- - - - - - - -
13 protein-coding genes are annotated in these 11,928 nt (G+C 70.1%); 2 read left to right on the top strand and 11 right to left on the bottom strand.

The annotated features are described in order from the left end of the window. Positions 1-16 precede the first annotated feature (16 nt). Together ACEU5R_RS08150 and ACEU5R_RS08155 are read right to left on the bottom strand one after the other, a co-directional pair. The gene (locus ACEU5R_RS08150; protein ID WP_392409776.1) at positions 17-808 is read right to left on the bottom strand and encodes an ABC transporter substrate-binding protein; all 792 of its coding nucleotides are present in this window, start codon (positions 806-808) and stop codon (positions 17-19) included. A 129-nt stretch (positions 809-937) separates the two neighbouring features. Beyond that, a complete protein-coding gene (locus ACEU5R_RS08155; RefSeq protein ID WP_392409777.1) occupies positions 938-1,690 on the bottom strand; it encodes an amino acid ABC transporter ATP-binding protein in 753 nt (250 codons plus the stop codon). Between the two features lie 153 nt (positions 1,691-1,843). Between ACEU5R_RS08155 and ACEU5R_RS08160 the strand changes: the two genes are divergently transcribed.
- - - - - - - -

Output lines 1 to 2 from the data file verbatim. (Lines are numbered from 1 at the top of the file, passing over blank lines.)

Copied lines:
13 protein-coding genes are annotated in these 11,928 nt (G+C 70.1%); 2 read left to right on the top strand and 11 right to left on the bottom strand.

The annotated features are described in order from the left end of the window. Positions 1-16 precede the first annotated feature (16 nt). Together ACEU5R_RS08150 and ACEU5R_RS08155 are read right to left on the bottom strand one after the other, a co-directional pair. The gene (locus ACEU5R_RS08150; protein ID WP_392409776.1) at positions 17-808 is read right to left on the bottom strand and encodes an ABC transporter substrate-binding protein; all 792 of its coding nucleotides are present in this window, start codon (positions 806-808) and stop codon (positions 17-19) included. A 129-nt stretch (positions 809-937) separates the two neighbouring features. Beyond that, a complete protein-coding gene (locus ACEU5R_RS08155; RefSeq protein ID WP_392409777.1) occupies positions 938-1,690 on the bottom strand; it encodes an amino acid ABC transporter ATP-binding protein in 753 nt (250 codons plus the stop codon). Between the two features lie 153 nt (positions 1,691-1,843). Between ACEU5R_RS08155 and ACEU5R_RS08160 the strand changes: the two genes are divergently transcribed.